• When climbing a mountain, always opt for the near vertical, muddy and slippery goat trail rather than the wide gravel path with the easy gradient and clear signage. It feels so much more rewarding when you get past the tree line and realise you're nowhere near the peak and, in fact, nowhere near where you were aiming for. Just remember, if it's good enough for the goats, it's good enough for you. And the views will be spectacular, no matter what part of the mountain you're on.

  • Even when the sky is clear and sunny and there are no birds in sight, you can still get hit with bird shit. My baby-blue t-shirt is never going to be the same ...

  • Sometimes life presents you with an impossible choice. For instance, what would you do if presented with the following options: (1) hiking for an hour and a half up a mountain in searing heat to join the frenzied masses at the top of the pass to cheer on a bunch of riders in intense physical pain, only managing to stay on their bikes because of the adrenaline surge they get from seeing you jumping up and down and shouting for them; or (2) reclining in the sun on your balcony drinking champagne and eating cheese while watching a stream of cyclists hurtle down the mountain and terror-inducing speed. It's a hard choice, but there's no wrong answer.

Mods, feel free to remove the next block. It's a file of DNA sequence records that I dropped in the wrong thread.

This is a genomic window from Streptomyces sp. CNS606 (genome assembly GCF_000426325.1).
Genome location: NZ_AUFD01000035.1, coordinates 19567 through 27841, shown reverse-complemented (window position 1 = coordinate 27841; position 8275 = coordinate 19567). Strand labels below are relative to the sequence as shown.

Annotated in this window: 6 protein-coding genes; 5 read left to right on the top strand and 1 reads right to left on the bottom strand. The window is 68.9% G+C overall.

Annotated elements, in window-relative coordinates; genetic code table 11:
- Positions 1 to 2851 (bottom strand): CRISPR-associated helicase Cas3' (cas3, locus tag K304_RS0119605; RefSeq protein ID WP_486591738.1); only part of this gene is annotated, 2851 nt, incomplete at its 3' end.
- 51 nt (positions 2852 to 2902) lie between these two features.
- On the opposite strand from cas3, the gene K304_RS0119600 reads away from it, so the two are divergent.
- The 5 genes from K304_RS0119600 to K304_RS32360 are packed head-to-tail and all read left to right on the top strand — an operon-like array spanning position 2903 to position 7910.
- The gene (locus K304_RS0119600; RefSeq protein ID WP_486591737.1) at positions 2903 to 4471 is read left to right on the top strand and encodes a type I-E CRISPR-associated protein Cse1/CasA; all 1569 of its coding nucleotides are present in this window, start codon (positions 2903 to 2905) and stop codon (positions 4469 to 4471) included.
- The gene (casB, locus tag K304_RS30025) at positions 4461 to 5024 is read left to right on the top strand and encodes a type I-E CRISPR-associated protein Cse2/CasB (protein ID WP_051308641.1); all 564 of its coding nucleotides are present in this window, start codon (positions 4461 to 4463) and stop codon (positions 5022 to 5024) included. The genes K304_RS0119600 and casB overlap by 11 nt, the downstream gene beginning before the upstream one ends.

• There are few nicer places in the world than a chalet in the French Alps with a view looking out to the mountains and a fridge full of wine, beer, cheese and cold meat.

  • Even after a weekend full of raclette, hard cheese, soft cheese, blue cheese and more cheese, there is always still room for a quattro fromages pizza by the banks of Lake Geneva.

Tuesday, July 10, 2007

Killing me softly? I wish.

This is the story of two vastly different musical experiences.

Last Friday night, a group of 10 or so (extremely beautiful) friends kicked off an extended celebration of the Joyce's birthday by over-dosing on three favourite, though indulgent, luxuries: fine food, fine wine and karaoke. Lucky Voice was our venue of choice and, to set the scene, you need to imagine a dimly lit, leather padded sauna with a large flat screen, a couple of mics and a hoarde of inflatable saxophones and bright pink afro-wigs. I admit that I was slightly sceptical about the whole thing. I've only done karaoke a couple of times before and last time I chose to do "Hey Jude", which is a great song and easy to sing for the most part, except it has about 4 minutes of "na na-na na-na-na-naaaaaaas" at the end, which gets a bit tedious for both the singer and the audience. But all it took was an explosive r-r-rendition of "Boom Shake the Room" by Brendan to turn me into a believer. Who would believe that anyone could mimic the s-s-s-stutter of the Fresh Prince so perfectly? After that followed a cavalcade of hits all sung in fine style. The highlights were simply too numerous to mention them all here, though special mention should be made of Yalin (the only one of us who might actually sound good to an independent third party - the man can sing and he's got soul), Huy's (perhaps overly?) sensual dancing to "Genie in a Bottle" and Jenny's dramatic and heart-rending intepretation of "Total Eclipse of the Heart". I was blown away by our collective talent, flair and sense of drama. It was fun.